U.S. high-energy physicists are scrambling to plug a hole in the long-range plans of the U.S. Department of Energy (DOE) for their field after the department's top scientist warned them that they may have to wait years longer than they'd hoped for their dream machine.

    Three weeks ago, an international team released a design and cost estimate for the International Linear Collider (ILC) (Science, 9 February, p. 746). American physicists want to build the ILC at Fermi National Accelerator Laboratory (Fermilab) in Batavia, Illinois, and researchers had hoped to break ground in 2012 and fire up the ILC's beams of electrons and positrons in 2019. But last week, DOE Under Secretary for Science Raymond Orbach told the government's High Energy Physics Advisory Panel to add 5 years or more to that timeline, extending a projected gap during which the United States will not have a particle smasher (see table). Orbach asked the panel to bridge the gap with smaller-scale projects, a request that vexes researchers whose experiments were canceled in part to free up resources for the ILC.

    “Even assuming a positive decision to build an ILC, the schedules will almost certainly be lengthier than the optimistic projections,” Orbach told the panel at its meeting in Washington, D.C. “Completing the R&D and engineering design, negotiating an international structure, selecting a site, obtaining firm financial commitments, and building a machine could take us well into the mid-2020s, if not later,” he added.

    Scientists at the meeting put the best face on that hard-nosed assessment. Orbach's promise to continue R&D and engineering for the ILC is his most important message, says Barry Barish, a physicist at the California Institute of Technology in Pasadena, who leads the ILC design effort. “If you're saying, ‘Put [the project] on the shelf for 5 years and then come back,’ then of course, you lose momentum. But he isn't saying that at all.” At the same time, Barish and others warn that talk of delay “has the danger of becoming a selfful-filling prophecy.”

    Meanwhile, Orbach's call for a program of smaller projects evoked jeers from researchers whose experiments had been cut. “This is really stupid and very frustrating because we had a program,” says Sheldon Stone, a physicist at Syracuse University in New York who worked on an experiment called BTeV that would have run at the Tevatron collider at Fermilab. In 2005, DOE nixed BTeV (Science, 11 February 2005, p. 832), and months later the National Science Foundation killed a pair of experiments known as RSVP that would have run at DOE's Brookhaven National Laboratory in Upton, New York (Science, 19 August 2005, p. 1163). Last April, DOE joined a Chinese neutrino experiment rather than backing one at a nuclear reactor in Braidwood, Illinois.

    After decades of leadership, the United States by 2010 will be left with just a few accelerator-based experiments to study neutrinos. By then, the action will have shifted to the Large Hadron Collider at the European lab, CERN, near Geneva, Switzerland. Physicists expect the world's new highest-energy collider to open a realm of discovery that the ILC would later probe in detail.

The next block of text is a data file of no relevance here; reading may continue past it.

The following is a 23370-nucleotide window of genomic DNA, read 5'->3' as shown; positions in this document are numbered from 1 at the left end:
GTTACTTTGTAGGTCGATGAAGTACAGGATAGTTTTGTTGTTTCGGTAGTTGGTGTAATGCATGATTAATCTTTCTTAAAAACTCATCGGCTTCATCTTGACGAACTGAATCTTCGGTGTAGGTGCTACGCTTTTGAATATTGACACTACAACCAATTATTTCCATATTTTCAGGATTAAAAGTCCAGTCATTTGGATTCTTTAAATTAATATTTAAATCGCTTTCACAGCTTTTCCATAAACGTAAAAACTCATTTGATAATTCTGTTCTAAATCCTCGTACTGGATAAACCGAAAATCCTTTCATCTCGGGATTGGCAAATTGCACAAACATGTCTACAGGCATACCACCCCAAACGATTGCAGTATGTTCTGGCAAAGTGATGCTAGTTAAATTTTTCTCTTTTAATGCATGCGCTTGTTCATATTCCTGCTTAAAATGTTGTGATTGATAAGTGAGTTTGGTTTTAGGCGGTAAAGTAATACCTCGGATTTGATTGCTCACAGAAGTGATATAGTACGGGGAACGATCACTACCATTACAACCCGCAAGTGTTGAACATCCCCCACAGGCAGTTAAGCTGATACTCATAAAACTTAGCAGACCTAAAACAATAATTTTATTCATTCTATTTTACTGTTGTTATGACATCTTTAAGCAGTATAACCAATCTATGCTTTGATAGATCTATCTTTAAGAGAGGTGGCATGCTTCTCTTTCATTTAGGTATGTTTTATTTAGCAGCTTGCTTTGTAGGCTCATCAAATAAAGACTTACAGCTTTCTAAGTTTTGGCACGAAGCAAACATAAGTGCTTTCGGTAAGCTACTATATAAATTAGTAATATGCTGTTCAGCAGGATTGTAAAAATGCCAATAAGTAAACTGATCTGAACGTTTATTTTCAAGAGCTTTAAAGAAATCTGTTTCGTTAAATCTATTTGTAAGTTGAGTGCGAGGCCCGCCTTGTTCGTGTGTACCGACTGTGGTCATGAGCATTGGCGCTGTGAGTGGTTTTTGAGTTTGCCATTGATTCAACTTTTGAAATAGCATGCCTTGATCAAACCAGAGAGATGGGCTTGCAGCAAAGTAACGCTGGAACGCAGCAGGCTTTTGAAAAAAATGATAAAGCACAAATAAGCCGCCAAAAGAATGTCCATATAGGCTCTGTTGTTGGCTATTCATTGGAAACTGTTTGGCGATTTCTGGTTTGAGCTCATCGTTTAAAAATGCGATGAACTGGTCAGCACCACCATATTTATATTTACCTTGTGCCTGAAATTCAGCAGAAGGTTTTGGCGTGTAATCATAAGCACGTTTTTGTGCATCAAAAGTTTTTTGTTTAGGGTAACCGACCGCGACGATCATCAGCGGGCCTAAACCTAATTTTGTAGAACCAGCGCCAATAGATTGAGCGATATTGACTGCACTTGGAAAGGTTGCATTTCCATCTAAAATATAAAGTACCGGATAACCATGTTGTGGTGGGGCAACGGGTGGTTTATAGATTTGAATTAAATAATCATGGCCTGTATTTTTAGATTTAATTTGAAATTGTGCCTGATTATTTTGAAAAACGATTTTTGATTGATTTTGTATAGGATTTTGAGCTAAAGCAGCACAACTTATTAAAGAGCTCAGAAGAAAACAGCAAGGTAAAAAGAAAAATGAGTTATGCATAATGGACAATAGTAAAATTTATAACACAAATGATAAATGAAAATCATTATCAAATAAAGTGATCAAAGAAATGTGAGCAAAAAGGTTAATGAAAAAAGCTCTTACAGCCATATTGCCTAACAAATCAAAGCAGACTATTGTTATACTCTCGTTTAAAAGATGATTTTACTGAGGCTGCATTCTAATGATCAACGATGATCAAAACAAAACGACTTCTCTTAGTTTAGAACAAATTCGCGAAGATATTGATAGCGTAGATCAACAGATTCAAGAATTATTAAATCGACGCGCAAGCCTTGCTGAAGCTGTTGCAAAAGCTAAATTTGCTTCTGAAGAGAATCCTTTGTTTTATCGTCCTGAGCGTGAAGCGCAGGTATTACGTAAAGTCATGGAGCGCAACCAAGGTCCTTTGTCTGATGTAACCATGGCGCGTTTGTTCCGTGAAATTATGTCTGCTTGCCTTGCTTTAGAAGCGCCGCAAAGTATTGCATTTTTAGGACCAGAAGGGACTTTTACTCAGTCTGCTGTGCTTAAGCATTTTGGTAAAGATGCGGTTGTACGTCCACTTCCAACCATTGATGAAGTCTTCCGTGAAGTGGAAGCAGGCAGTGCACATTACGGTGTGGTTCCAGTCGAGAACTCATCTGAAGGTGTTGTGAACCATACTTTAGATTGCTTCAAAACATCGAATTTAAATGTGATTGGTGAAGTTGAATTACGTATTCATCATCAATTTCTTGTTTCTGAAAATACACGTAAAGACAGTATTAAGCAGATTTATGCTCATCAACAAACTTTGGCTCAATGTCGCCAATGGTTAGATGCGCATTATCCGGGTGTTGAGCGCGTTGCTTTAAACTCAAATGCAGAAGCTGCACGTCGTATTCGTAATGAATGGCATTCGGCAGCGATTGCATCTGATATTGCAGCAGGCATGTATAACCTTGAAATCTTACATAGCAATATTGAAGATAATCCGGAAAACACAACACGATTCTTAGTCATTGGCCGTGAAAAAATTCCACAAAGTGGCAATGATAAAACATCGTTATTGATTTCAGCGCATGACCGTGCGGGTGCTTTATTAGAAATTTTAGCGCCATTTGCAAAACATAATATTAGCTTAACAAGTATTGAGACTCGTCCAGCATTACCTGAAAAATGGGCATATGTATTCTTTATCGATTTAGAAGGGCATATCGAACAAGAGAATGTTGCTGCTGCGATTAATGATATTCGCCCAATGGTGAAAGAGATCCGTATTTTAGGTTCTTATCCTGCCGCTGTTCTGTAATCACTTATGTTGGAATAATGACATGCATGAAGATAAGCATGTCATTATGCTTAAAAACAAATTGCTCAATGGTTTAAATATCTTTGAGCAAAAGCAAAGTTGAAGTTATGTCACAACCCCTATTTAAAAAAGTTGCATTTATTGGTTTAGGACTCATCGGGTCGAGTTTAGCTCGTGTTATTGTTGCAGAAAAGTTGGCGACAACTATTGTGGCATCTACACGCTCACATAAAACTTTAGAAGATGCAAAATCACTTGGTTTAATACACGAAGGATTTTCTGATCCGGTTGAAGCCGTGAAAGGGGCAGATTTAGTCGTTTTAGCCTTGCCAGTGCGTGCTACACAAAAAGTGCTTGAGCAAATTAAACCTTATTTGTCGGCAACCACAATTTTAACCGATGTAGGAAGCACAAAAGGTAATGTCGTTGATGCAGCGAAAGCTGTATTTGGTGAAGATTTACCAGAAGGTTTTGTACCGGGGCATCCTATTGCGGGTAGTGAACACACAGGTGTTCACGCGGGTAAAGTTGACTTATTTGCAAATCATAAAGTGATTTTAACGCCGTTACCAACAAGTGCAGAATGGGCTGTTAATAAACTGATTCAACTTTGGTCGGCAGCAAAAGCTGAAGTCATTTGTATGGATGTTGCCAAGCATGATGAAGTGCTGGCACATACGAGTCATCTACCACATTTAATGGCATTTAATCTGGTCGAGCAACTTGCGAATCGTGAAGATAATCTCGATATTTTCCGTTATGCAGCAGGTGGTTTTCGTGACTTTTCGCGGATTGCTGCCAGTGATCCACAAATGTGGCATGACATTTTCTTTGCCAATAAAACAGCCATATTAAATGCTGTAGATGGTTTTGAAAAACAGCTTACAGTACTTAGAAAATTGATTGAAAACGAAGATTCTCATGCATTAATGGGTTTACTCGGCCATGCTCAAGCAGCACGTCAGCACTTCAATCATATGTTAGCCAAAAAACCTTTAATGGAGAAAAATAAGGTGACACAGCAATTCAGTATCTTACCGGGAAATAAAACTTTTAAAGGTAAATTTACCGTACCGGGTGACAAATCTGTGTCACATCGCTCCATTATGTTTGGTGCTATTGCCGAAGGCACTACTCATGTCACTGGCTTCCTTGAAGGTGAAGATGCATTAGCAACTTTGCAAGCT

A widening gap.

    Three U.S.-based experiments will soon be shutting down, decades before the likely start of the ILC.


    Fermilab Director Pier Oddone calls Orbach's request for input “an opportunity” to set out in new directions, including, perhaps, pursuing the lab's idea for an intense proton source. But Edward Blucher, a physicist at the University of Chicago who worked on the Braidwood neutrino experiment, says “many of us who have had the experience [of getting a project cut] are going to think twice before trying again.”


    African Penguin Populations Reported in a Puzzling Decline

    1. Robert Koenig
    On the move.

    Some African penguins are establishing mainland colonies such as this one as prey becomes scarcer around their island habitats.


    PRETORIA, SOUTH AFRICA—African penguin populations, on the upswing since the mid-1990s, appear to have gone into a surprising nosedive. New data indicate that their numbers may have dropped in the past few years by as many as 50,000-40% of the population. And the birds, which normally breed on island colonies, have puzzled scientists by establishing a growing number of new colonies on the mainland.

    Marine zoologists see this population pattern reflected in several observations. “Every piece of information we have—breeding success, breeding counts, diet sample analysis, and [a bird census during molting season]—all show the same trend and are serious cause for concern,” says Samantha Petersen, who manages BirdLife South Africa's seabird conservation program.

    Zoologist Rob Crawford, a penguin expert with South Africa's Environmental Affairs Department, agrees that the trend is “quite disturbing.” He believes that the birds' prime food sources—sardines and anchovies—are becoming scarce around established colonies. Although overfishing may be part of the problem, Crawford and South African fish experts also blame “a large eastward shift” in the distribution of the fish. In a recent study, they found that the biomass of those fish species in the region near the penguins' largest breeding islands west of Cape Town fell sharply after 2002.

    In what Crawford suspects is a “desperation move” to get closer to their fish prey, some penguins—apparently from island colonies—have been moving eastward and settling on the mainland, most recently at the De Hoop Nature Reserve. They normally shun these locations because of predators. Les Underhill, who directs the University of Cape Town's avian demography unit, agrees that the new colonies reflect a trend of penguins moving eastward toward the current fish biomass center, near Mossel Bay.